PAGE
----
It is no coincidence, after all, that - as, no doubt only the oldest of readers will recall - the Lovely Bicycle blog began here, in the magnificent city of Vienna. One day, as our research group picnicked on the banks of the Danube River, the weather being too fine to hold our weekly lab meeting indoors, we remarked on the need to find a suitable subjectmatter for the testing of our algorithm. What could this subject matter be, hm? We considered interior decor, crafting, vintage fashions, cupcakes (this was 2009, you will forgive us), Holga photography and other trending affectations. Just then, a lady cyclist rolled past on the scenic Danuberadweg and the eyes of all colleagues met in rapturous, silent agreement. Bicycles. Oh lovely bicycles! Before the end of the workday our project was ready to launch.

Only in the most general of terms, we sketched out an identity for our lady bicycling blogger, and, as readership picked up the algorithm did the rest. Almost immediately, a preference emerged for certain styles of bicycles. Then, a husband appeared. Then a move to Boston (luckily, one of our colleagues was due to take up a visiting position there, rendering the change of locale unproblematic). When a personality began to take shape, we were intrigued to find our lady blogger on the hapless and neurotic side, overly wordy, provocative at times, and harbouring a subversive streak - rather too Viennese, if you will! But our job was not to question the algorithm. We tweaked parameters here and there, ensuring a steady growth in readership numbers and, most importantly, a healthy plumpness of comment content. But mostly we observed with interest, collected and analysed data, and merely followed the course of the project's development - which progressed very nicely indeed.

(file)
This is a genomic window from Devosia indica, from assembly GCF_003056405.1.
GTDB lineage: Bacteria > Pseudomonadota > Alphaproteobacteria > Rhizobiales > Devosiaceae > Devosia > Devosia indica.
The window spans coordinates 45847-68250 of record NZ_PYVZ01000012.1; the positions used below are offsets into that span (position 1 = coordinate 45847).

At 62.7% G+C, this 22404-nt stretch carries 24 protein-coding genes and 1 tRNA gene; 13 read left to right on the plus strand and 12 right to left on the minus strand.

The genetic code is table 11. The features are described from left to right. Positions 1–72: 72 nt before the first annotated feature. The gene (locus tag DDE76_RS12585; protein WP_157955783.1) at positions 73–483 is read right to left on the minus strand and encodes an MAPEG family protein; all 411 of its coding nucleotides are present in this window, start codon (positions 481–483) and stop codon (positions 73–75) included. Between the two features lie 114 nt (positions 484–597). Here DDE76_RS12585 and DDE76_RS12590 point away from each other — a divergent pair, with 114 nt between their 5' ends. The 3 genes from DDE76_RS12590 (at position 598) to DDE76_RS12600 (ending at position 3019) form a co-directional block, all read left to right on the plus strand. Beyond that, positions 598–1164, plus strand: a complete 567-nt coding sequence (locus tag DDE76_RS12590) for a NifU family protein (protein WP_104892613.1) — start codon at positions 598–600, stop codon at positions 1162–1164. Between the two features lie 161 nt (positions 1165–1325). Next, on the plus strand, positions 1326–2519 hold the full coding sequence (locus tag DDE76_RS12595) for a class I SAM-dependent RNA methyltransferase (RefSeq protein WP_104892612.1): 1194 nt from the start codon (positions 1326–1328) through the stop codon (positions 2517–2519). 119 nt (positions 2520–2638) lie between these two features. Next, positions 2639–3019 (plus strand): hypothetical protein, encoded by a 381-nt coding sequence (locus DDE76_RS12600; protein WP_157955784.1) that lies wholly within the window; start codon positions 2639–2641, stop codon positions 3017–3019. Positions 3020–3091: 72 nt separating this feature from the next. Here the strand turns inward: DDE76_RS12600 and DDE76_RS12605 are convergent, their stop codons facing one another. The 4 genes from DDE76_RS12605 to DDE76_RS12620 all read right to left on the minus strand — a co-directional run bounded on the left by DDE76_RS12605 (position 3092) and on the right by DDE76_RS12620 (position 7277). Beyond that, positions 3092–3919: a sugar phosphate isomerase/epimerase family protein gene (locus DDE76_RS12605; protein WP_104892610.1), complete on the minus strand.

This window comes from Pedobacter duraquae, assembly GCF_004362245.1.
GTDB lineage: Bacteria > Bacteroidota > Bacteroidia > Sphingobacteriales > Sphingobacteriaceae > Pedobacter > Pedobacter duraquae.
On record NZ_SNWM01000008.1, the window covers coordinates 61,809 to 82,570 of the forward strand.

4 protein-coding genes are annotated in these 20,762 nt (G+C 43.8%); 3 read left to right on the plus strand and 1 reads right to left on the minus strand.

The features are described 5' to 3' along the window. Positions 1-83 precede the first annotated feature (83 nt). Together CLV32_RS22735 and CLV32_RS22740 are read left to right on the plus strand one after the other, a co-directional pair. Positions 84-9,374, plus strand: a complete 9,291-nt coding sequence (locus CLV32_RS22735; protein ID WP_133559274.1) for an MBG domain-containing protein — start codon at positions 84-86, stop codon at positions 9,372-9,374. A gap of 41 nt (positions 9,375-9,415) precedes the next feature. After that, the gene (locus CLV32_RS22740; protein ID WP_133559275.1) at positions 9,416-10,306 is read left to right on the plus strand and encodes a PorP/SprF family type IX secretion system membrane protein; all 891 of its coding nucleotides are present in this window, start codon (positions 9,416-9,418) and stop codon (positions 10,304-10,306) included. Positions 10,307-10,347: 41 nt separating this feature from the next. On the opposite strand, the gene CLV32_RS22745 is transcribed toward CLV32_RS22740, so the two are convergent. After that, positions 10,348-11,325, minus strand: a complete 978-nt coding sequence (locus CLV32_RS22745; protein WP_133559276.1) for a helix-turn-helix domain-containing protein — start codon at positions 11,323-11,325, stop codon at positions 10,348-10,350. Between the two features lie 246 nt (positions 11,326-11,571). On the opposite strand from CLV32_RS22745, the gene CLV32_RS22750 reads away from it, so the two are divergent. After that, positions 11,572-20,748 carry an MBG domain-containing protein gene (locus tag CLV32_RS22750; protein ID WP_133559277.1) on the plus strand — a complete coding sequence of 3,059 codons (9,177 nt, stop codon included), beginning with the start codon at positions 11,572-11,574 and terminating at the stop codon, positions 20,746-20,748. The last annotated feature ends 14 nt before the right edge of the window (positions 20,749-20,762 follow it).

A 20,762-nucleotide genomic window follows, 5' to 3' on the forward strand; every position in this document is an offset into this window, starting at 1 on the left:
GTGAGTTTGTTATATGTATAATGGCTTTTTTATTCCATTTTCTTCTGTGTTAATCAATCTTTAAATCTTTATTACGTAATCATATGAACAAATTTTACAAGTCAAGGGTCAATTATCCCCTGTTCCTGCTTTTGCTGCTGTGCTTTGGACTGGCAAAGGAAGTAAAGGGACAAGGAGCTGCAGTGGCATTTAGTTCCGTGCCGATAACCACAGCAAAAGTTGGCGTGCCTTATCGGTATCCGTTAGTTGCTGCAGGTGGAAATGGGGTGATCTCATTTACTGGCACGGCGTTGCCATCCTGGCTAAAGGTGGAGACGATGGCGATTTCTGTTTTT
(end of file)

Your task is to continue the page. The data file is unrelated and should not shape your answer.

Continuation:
After a year's time we had all that we needed. But just as we hovered over the blog's "Delete" button, with a measure of sadness but also a great deal of relief (it was an exhausting project, truth be told!), an altogether unexpected turn of events took place. Businesses, real businesses, began to offer us payments (real payments!) to advertise on the Lovely Bicycle blog. At first we intended to ignore these requests. But the head of the Institut, upon learning the news, suggested a different strategy. Why not keep the blog running, at once as a means of observing the algorithm's long term effects and as a fundraising scheme for our research group? And so the blog persisted, and the project thrived.